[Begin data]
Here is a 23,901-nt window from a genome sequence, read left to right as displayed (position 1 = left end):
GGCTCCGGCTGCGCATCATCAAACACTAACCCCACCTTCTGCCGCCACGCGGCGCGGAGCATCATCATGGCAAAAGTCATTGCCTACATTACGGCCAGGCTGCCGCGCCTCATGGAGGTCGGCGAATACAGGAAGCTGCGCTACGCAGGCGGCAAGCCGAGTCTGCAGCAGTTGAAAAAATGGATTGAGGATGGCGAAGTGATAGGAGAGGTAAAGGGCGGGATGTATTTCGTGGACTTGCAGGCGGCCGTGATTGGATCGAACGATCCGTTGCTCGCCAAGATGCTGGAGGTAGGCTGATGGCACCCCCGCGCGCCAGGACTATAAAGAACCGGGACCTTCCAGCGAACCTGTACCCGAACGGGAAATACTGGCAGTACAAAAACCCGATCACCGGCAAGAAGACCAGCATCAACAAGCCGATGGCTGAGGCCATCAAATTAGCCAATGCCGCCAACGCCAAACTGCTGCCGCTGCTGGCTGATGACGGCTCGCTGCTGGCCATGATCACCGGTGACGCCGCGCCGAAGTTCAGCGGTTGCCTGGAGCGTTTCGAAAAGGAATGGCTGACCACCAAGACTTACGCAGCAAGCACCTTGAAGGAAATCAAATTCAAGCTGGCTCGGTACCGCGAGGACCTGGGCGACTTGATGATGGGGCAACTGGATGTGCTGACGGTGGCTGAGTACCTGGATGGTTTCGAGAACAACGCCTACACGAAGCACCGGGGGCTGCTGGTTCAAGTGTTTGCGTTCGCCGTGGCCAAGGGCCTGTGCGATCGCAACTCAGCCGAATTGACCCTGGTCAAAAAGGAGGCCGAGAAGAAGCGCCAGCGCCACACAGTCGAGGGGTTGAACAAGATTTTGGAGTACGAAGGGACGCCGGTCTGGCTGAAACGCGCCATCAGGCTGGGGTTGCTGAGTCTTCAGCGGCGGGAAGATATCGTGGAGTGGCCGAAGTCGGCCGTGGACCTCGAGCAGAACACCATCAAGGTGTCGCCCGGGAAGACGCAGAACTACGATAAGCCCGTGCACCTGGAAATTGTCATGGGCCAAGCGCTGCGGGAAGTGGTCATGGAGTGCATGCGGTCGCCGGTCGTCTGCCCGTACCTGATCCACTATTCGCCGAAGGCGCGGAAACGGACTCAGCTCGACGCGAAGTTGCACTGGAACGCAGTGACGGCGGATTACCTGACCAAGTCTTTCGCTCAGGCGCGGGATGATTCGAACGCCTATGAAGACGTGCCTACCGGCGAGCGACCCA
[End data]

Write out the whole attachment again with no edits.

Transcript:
Here is a 23,901-nt window from a genome sequence, read left to right as displayed (position 1 = left end):
GGCTCCGGCTGCGCATCATCAAACACTAACCCCACCTTCTGCCGCCACGCGGCGCGGAGCATCATCATGGCAAAAGTCATTGCCTACATTACGGCCAGGCTGCCGCGCCTCATGGAGGTCGGCGAATACAGGAAGCTGCGCTACGCAGGCGGCAAGCCGAGTCTGCAGCAGTTGAAAAAATGGATTGAGGATGGCGAAGTGATAGGAGAGGTAAAGGGCGGGATGTATTTCGTGGACTTGCAGGCGGCCGTGATTGGATCGAACGATCCGTTGCTCGCCAAGATGCTGGAGGTAGGCTGATGGCACCCCCGCGCGCCAGGACTATAAAGAACCGGGACCTTCCAGCGAACCTGTACCCGAACGGGAAATACTGGCAGTACAAAAACCCGATCACCGGCAAGAAGACCAGCATCAACAAGCCGATGGCTGAGGCCATCAAATTAGCCAATGCCGCCAACGCCAAACTGCTGCCGCTGCTGGCTGATGACGGCTCGCTGCTGGCCATGATCACCGGTGACGCCGCGCCGAAGTTCAGCGGTTGCCTGGAGCGTTTCGAAAAGGAATGGCTGACCACCAAGACTTACGCAGCAAGCACCTTGAAGGAAATCAAATTCAAGCTGGCTCGGTACCGCGAGGACCTGGGCGACTTGATGATGGGGCAACTGGATGTGCTGACGGTGGCTGAGTACCTGGATGGTTTCGAGAACAACGCCTACACGAAGCACCGGGGGCTGCTGGTTCAAGTGTTTGCGTTCGCCGTGGCCAAGGGCCTGTGCGATCGCAACTCAGCCGAATTGACCCTGGTCAAAAAGGAGGCCGAGAAGAAGCGCCAGCGCCACACAGTCGAGGGGTTGAACAAGATTTTGGAGTACGAAGGGACGCCGGTCTGGCTGAAACGCGCCATCAGGCTGGGGTTGCTGAGTCTTCAGCGGCGGGAAGATATCGTGGAGTGGCCGAAGTCGGCCGTGGACCTCGAGCAGAACACCATCAAGGTGTCGCCCGGGAAGACGCAGAACTACGATAAGCCCGTGCACCTGGAAATTGTCATGGGCCAAGCGCTGCGGGAAGTGGTCATGGAGTGCATGCGGTCGCCGGTCGTCTGCCCGTACCTGATCCACTATTCGCCGAAGGCGCGGAAACGGACTCAGCTCGACGCGAAGTTGCACTGGAACGCAGTGACGGCGGATTACCTGACCAAGTCTTTCGCTCAGGCGCGGGATGATTCGAACGCCTATGAAGACGTGCCTACCGGCGAGCGACCCA